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The Tokyo Hot List 2010: 20 people to watch
It's the people that make a place, so we've selected 20 of the top talents in Japan from the worlds of entertainment, business, sport and more who are shining brightly this year
To read this article in Japanese, click here
1. Erika Sawajiri: Comeback Queen
Actress, model and singer Erika has been the princess of controversy in 2010, yet has strode with utmost confidence back into the Japanese entertainment world -- and this time she's doing it her way. The 24-year-old had left Japan with her husband Tsuyoshi Takashiro following press attacks on her attitude and bad behaviour in 2007, chosing to live and study in England and Spain. Her faxed announcement in March that she'd set up her own management in Spain and would be coming back filled column-inches nationwide, not least as she laid down strict rules for media wishing to report on her. A semi-nude salon poster in Ginza followed by magazines covers and a stunning live comeback performance at the Girls Awards 2010 on May 22 -- not to mention the announcement of her divorce -- have made sure Sawajiri is the name on everyone's lips, and it's about time the sterile world of Japanese idols finally had a girl with attitude and talent shake things up.
2. Mademoiselle Yulia: Color wheel
Club culture darling Mademoiselle Yulia is a DJ, MC and singer who has been invited to perform with the likes of M.I.A., Steve Aoki and Will.i.am of the Black Eyed Peas. Quickly becoming the most-sought after DJ for VIP and fashion events at Tokyo's chic clubs, she was seen this month playing at events in Berlin and Stockholm. With her rainbow-colored Cleopatra bob and penchant for outré clothing, she’s been hailed as 'The Lady Gaga of Japan' (the 'Japan' part bespeaks a subtlety compared with Ms. Germanotta). Only 22, Yulia has already released two second remix albums and started a line of accessories called GIZA, but there’s more to come -- and more hair colors to explore.
3. Tadashi Yanai: Brand brain
Fast Retailing was once a quaint Yamaguchi prefecture-based family business that sold cheap, generic casuals to dads in backwater locales. But under the leadership of Yanai, FR's brand Uniqlo has become the best-selling fashion brand in Japan -- and with the +J Jil Sander collaboration line, one of the most trendy. Taking the number-one slot on Forbes' Japan rich list in 2009 has only flamed Yanai's ambition. He now hopes to turn his company into a ¥5 trillion revenue global powerhouse by 2020 and recently announced that all staff will need to speak English to achieve it.
4. Tsubasa Masuwaka: Beloved underdog
She may not be in a powerful talent agency or star of a TV show, but 24-year-old model Tsubasa Masuwaka has used the incredible support of fans to become the 'It Girl' of the moment. The 150cm Saitama-native grew to fame through her amateur modeling in gyaru fashion magazine "Popteen." After becoming the mag's top model, she moved onto product endorsements for small brands, which apparently generated up to ¥100 million worth of economic activity. After a 2007 shotgun wedding with Men's Egg model Naoki Umeda, Masuwaka retired for a few months to become a full-time mom. Motherhood only emboldened Masuwaka -- she's back as the primary model of new Shibuya-Harajuku hybrid magazine "PopSister", has launched her own line of fake eyelashes called Dolly Wink, and is a frequent guest on TV variety programs.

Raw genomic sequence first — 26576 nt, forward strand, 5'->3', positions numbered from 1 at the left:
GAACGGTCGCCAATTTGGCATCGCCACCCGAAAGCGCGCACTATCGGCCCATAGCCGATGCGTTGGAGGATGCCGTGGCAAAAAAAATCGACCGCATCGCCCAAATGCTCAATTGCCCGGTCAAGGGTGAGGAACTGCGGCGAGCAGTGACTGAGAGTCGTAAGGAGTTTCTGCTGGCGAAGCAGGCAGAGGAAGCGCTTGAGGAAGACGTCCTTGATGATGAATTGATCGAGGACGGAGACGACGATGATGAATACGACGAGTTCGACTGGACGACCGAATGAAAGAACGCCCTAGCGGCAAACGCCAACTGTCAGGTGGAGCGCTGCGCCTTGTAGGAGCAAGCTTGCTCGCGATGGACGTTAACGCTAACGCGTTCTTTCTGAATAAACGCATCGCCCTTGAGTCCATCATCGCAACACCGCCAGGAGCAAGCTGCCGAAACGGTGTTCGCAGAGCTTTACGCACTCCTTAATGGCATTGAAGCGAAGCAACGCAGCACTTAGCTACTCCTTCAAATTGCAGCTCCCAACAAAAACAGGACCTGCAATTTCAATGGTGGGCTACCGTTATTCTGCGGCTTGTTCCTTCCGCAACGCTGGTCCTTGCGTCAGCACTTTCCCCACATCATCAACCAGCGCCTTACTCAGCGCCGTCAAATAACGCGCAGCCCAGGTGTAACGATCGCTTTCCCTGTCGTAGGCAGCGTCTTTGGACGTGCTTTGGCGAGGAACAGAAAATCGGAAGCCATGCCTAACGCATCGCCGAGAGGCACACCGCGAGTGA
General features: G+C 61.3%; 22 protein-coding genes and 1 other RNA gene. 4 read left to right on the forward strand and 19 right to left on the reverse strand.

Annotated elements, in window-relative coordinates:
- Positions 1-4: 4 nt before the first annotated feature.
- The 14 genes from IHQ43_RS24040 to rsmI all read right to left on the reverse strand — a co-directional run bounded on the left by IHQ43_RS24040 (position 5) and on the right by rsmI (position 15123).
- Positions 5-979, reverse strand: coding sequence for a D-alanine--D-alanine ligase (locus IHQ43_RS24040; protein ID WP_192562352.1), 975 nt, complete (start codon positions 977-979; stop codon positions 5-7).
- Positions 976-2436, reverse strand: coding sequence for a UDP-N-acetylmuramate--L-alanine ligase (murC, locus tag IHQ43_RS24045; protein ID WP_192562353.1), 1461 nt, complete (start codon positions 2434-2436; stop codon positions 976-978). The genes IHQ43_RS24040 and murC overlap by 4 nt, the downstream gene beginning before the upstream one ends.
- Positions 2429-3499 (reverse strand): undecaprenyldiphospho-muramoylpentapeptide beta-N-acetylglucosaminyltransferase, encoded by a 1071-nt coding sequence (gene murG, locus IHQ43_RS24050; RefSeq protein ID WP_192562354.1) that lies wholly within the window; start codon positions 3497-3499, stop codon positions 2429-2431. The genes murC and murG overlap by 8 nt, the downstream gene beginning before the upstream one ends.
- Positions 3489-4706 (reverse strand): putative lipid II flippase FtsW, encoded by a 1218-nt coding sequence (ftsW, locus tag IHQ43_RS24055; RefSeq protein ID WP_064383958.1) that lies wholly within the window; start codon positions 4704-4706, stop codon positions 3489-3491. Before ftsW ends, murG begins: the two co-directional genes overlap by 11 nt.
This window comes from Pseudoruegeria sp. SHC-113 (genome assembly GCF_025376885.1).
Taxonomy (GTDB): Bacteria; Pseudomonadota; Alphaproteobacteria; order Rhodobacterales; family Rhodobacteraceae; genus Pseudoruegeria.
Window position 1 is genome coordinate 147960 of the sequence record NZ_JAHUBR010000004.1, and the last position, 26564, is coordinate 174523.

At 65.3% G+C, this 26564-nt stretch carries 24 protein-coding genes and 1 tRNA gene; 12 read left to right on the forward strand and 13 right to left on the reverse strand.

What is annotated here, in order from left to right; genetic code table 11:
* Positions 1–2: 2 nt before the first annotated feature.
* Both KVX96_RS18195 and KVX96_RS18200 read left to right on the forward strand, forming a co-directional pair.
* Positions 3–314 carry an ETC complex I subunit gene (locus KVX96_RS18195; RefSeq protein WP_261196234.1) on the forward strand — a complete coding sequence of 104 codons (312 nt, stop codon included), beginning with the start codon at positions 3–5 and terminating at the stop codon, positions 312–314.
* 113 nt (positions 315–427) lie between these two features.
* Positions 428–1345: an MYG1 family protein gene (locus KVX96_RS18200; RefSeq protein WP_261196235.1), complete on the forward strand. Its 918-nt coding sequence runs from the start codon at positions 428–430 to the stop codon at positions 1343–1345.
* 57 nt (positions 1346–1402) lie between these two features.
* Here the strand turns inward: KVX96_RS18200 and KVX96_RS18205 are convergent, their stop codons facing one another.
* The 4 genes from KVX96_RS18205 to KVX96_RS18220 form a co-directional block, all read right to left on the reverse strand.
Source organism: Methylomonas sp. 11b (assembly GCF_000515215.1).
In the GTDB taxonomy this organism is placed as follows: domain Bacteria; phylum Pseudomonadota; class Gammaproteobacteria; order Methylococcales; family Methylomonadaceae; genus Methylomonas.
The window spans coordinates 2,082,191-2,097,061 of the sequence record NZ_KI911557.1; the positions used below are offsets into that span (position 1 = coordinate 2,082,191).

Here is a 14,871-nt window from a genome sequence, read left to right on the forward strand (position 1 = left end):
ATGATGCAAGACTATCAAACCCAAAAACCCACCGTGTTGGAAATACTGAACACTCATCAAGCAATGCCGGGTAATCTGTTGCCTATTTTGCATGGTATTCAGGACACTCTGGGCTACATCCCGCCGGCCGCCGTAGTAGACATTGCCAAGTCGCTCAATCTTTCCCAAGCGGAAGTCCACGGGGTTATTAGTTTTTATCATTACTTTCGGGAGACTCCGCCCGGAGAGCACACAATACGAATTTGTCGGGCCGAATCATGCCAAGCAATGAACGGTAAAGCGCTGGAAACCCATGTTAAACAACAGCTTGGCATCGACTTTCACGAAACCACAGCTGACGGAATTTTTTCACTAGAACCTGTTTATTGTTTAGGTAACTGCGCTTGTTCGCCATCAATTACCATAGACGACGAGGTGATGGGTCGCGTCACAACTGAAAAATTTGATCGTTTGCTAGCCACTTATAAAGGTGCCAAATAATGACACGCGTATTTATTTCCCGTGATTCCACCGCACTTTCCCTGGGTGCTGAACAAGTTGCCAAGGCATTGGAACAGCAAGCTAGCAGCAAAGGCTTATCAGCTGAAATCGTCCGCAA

5. Ryo Ishikawa: Club heartthrob
At 15, Ishikawa became the youngest golfer ever to win a tournament on the Japan Golf Tour. Now at 18, he's ranked number 51 as of July 2010 on the Official World Golf Ranking, no.1 in Japan, and set a record for the lowest score ever carded in a Japanese tour event, 58, on May 2 at The Crowns. While he has yet to win a major international tournament, he's won the hearts of Japanese women with his good looks and demure demeanor. He's not nicknamed the Hanikami Oji, or 'Bashful Prince,' for nothing. Ishikawa is also becoming the prince of promotional work, cutting ads for ANA, Toyota and Lotte.
6. Alan Dawa Dolma: Tibetan wailer
Ok, she's not Japanese, but Tokyo resident Alan Dawa Dolma, better known simply as Alan, has been making waves ever since she sang the theme tunes to John Woo's Red Cliff saga last year. Able to sing in a high pitch Tibetan wail, and perform traditional instruments such as the Chinese fiddle (erhu), she'll shortly be performing two symphonic concerts in Tokyo. Her debut solo live in January this year saw her sing a mix of ballads, J-pop and traditional Tibetan material and we think she's one Asian singer with a voice that transcends any language barrier.
7. Hisako Nakajo: Hostess helper
Women's fashion magazines are one of the most important cultural forces in Japan, yet few have females at the top of the editorial chain. Nakajo of "Koakuma Ageha" has shattered the glass ceiling by stewarding her 'cabaret club hostess' fashion magazine into a popular national title, arguably the most influential magazine of the moment. The magazine's extreme sparkle-graphics spreads now inform the design of magazine "Popteen" and have even infected "Non•no" -- the ultimate 'good girl' magazine. Without Nakajo, the growing hostess sector would never have its own magazine, and we'd have no idea that hostesses were so influential on Japanese culture.
8. Meisa Kuroki: Dark star
With Japanese men increasingly infatuated with the under-15 set and Japanese women growing sympathetic toward 'regular'-looking girls, things could be tough for a dark, mysterious beauty like Meisa Kuroki. Yet the Okinawa-native has become one of the biggest faces in recent years, modeling for "JJ," singing hit songs and acting in films and popular drama series such as Shinzanmono. Her biggest feat may be on the horizon. She recently snagged away the part of heroine Moriyuki in the live adaptation of "Space Battleship Yamato" from troubled actress Erika Sawajiri. Will she dye her hair blond for the role or will Moriyuki stay dark?
9. Exile: 14-part machismo machine
Like the mochi in your bowl sticking to everything, this macho singing group has latched onto every branch of the pop-culture tree. The seven-member bad-boy R&B dance and vocal troupe spawned 34 hit singles, seven best-of albums, a lifestyle magazine, several acting careers, and, oh yeah, they recently announced their 2010 tour taking in 22 cities that is expected to sell 1.1 million tickets, setting a new Japan record. Success of course, means expansion, so earlier last year they upped the number of members to 14. Now even if they stop producing hit records, fans will still spend years trying to remember them all.
10. Shogen: Smoking hottie